West River ENT & Allergy

Are home remedies for allergies not working? This is why.

When you were a kid, did you ever hear the rumor that swallowing a watermelon seed would make a watermelon grow in your stomach? Hopefully, it didn’t take you too long to realize that was a myth and that accidentally swallowing a watermelon seed is no cause for concern. Similarly, there are a lot of myths surrounding home remedies for allergies. Just like that rumor about swallowing watermelon seeds, these myths about allergy remedies are still making their rounds today—and many people fall for these myths. Here is the truth about home remedies for allergies:

This is probably the most popular myth about home remedies for allergies. This myth recommends that you eat local honey in order to cure seasonal allergies. The truth is that eating honey, even local honey, will probably do nothing for your allergies. This is because the pollen that bees collect to make honey is too varied. Even local honey cannot be narrowed down to a particular type of pollen, so it won’t help you with your allergies.

The silver lining with honey is that it can help to ease a cough. So, if you have a cough due to allergies, honey may prove helpful in that way.

Essential Oils
Essential oils have many good properties. However, there is no research to support the idea that essential oils can cure your allergies. In fact, when used incorrectly, essential oils can even aggravate your symptoms because you might be sensitive to the oil itself. Essential oils are very concentrated and potent, and they are meant to be diluted before use. Even when used correctly, essential oils will probably do little to ease your allergy symptoms.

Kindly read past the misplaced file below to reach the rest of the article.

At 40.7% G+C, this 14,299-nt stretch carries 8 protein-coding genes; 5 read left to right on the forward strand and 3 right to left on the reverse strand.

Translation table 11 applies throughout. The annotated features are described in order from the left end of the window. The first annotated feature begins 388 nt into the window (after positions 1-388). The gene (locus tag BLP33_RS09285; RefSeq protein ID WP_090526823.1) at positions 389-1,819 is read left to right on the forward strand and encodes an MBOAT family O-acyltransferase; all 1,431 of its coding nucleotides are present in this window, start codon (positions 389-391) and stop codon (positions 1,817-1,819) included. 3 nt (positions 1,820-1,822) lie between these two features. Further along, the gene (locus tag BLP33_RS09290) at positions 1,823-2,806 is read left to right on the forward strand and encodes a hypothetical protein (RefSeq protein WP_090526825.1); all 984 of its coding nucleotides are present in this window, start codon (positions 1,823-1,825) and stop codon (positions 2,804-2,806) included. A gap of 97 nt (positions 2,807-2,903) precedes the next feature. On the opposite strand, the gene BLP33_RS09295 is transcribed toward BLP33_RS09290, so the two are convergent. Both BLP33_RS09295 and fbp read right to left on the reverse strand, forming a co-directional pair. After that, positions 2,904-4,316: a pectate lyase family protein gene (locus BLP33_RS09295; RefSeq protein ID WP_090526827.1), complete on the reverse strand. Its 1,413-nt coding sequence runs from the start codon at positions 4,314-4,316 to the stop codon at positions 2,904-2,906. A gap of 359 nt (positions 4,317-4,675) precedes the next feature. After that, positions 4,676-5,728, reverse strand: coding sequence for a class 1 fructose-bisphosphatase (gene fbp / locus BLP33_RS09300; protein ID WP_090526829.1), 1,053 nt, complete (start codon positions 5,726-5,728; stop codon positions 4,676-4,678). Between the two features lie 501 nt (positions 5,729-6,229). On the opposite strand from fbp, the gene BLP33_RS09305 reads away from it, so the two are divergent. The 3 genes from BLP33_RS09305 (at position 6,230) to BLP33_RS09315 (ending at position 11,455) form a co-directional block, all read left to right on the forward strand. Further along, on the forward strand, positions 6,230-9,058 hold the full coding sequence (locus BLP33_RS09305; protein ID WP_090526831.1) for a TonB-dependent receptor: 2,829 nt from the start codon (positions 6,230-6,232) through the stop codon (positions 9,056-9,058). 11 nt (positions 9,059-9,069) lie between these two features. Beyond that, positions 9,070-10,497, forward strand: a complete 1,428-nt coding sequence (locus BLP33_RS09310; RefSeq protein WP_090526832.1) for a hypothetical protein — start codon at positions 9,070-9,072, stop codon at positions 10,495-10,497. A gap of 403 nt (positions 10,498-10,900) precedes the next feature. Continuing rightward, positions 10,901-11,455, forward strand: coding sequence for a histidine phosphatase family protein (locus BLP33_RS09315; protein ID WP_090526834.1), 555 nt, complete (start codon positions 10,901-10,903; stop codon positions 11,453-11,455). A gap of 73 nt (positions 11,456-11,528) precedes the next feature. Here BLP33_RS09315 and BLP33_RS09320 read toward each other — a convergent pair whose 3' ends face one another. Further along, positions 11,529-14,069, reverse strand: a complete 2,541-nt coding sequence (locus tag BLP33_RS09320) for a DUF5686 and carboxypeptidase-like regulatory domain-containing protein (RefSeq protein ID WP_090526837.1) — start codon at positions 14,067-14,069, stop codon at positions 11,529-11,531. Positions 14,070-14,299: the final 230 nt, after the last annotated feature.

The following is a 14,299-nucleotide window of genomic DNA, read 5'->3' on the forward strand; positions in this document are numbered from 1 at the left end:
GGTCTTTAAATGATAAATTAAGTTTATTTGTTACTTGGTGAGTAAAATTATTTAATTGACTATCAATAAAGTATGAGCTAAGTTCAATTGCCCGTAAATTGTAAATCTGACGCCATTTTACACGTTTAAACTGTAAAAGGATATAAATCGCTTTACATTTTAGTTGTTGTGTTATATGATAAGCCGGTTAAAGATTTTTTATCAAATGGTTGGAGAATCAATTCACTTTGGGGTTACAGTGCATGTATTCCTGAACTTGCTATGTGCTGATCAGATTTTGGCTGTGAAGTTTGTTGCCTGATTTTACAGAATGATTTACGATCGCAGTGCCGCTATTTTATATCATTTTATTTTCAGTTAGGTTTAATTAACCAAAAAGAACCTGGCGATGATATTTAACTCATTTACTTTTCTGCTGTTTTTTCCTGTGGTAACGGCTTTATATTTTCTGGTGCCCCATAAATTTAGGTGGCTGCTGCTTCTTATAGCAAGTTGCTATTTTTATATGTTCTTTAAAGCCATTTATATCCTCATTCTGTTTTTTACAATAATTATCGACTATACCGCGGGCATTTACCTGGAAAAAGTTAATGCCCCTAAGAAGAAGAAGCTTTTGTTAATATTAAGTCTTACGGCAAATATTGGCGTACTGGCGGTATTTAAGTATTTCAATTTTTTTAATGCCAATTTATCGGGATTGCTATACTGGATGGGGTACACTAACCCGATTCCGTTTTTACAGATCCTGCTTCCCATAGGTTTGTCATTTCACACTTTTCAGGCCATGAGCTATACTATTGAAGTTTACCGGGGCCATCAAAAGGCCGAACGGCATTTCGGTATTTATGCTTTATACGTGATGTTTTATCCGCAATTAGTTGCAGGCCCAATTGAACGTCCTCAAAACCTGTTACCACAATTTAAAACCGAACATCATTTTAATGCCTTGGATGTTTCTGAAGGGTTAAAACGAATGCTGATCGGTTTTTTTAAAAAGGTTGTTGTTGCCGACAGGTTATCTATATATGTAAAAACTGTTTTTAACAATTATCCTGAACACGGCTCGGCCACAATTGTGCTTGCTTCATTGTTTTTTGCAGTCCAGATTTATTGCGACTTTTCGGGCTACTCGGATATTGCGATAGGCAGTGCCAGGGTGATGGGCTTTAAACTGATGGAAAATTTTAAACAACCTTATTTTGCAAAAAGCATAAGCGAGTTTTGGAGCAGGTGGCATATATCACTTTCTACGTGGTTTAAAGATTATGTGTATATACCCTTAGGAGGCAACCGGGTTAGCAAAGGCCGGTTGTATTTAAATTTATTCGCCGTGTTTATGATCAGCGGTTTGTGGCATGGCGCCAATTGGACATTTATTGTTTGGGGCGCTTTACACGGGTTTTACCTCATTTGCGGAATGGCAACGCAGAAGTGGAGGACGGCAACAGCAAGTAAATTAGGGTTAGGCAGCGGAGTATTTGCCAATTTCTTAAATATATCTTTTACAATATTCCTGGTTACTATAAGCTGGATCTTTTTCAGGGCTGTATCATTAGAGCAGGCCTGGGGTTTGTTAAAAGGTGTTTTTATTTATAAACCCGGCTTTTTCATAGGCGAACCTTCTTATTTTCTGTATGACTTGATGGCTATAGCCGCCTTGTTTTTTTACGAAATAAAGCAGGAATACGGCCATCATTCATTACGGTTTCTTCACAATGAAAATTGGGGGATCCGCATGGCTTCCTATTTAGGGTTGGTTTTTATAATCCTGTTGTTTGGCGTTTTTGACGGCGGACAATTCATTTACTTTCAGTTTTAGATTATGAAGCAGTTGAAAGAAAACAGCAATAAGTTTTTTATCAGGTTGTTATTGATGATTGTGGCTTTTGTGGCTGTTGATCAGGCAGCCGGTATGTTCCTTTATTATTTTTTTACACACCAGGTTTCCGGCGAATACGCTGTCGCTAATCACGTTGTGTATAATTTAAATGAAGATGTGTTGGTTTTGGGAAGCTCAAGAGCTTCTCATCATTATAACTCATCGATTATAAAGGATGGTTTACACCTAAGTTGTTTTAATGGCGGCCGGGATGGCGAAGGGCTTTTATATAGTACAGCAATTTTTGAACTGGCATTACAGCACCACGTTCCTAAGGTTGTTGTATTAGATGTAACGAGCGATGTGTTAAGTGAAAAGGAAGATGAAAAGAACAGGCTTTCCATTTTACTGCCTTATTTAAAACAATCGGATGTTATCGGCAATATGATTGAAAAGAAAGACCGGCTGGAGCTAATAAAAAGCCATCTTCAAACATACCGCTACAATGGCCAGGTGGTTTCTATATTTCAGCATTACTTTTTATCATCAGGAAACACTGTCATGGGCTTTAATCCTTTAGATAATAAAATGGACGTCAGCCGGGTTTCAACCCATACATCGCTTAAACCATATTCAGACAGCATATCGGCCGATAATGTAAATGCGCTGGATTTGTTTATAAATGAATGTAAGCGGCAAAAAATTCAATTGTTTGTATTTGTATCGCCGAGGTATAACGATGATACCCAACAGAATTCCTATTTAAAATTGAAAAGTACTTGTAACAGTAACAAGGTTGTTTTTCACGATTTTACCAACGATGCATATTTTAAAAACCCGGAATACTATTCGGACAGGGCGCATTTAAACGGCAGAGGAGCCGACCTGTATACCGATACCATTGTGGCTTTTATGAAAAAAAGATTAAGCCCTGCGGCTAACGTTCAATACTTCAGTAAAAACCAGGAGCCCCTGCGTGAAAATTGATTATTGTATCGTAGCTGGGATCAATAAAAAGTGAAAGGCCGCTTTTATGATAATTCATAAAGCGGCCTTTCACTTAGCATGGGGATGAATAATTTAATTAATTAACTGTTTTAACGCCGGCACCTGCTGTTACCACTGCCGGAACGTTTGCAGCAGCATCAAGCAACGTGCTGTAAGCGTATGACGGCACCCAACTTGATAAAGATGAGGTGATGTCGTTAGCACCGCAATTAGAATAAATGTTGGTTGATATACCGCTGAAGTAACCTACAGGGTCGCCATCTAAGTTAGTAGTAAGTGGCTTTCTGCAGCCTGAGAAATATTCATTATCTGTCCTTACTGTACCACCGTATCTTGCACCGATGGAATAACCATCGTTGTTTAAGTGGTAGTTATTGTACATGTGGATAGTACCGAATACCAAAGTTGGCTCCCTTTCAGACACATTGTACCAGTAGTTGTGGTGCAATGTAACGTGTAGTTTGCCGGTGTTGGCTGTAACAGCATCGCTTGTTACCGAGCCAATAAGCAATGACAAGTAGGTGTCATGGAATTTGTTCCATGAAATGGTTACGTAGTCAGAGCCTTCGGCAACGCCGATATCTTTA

Continued Exposure
This myth says that if you expose yourself to your allergy trigger for a long period of time, you will stop being allergic to it. The continued exposure myth is often suggested for allergies to pet dander, with people suggesting that spending more time with a dog or cat could lessen your allergic reaction. The truth is, however, that prolonged exposure can actually make your symptoms worse. This tactic is also flawed because you are only guessing as to what your allergy trigger is and you cannot control the amount of exposure to the allergen.

Apple Cider Vinegar
Apple cider vinegar has long been touted as a cure-all, including for those who suffer from allergies. Unfortunately, this simply isn’t supported by the research. Studies have found no proof that apple cider vinegar can cure allergies.

Over-the-Counter Medication
Over-the-counter medications, like antihistamines and nasal sprays, can be effective for managing your allergy symptoms. However, these medications are meant to ease your symptoms and provide relief, not to cure your allergies. Over time, you may even find that a medication that used to work well for you no longer provides the same level of relief.

Allergy Solutions that Really Work
If you’re looking for a home remedy for allergies, you won’t find one that holds up to scientific investigation. Your doctor, however, can help you find a treatment that provides lasting relief from allergy symptoms. The top solution for long-term relief is immunotherapy, which can be administered in the form of allergy drops or shots. The goal is to gradually expose your immune system to controlled amounts of the allergen, which will build your tolerance and decrease your allergic reaction.

For more information about allergy treatments, please contact us today at West River ENT & Allergy.

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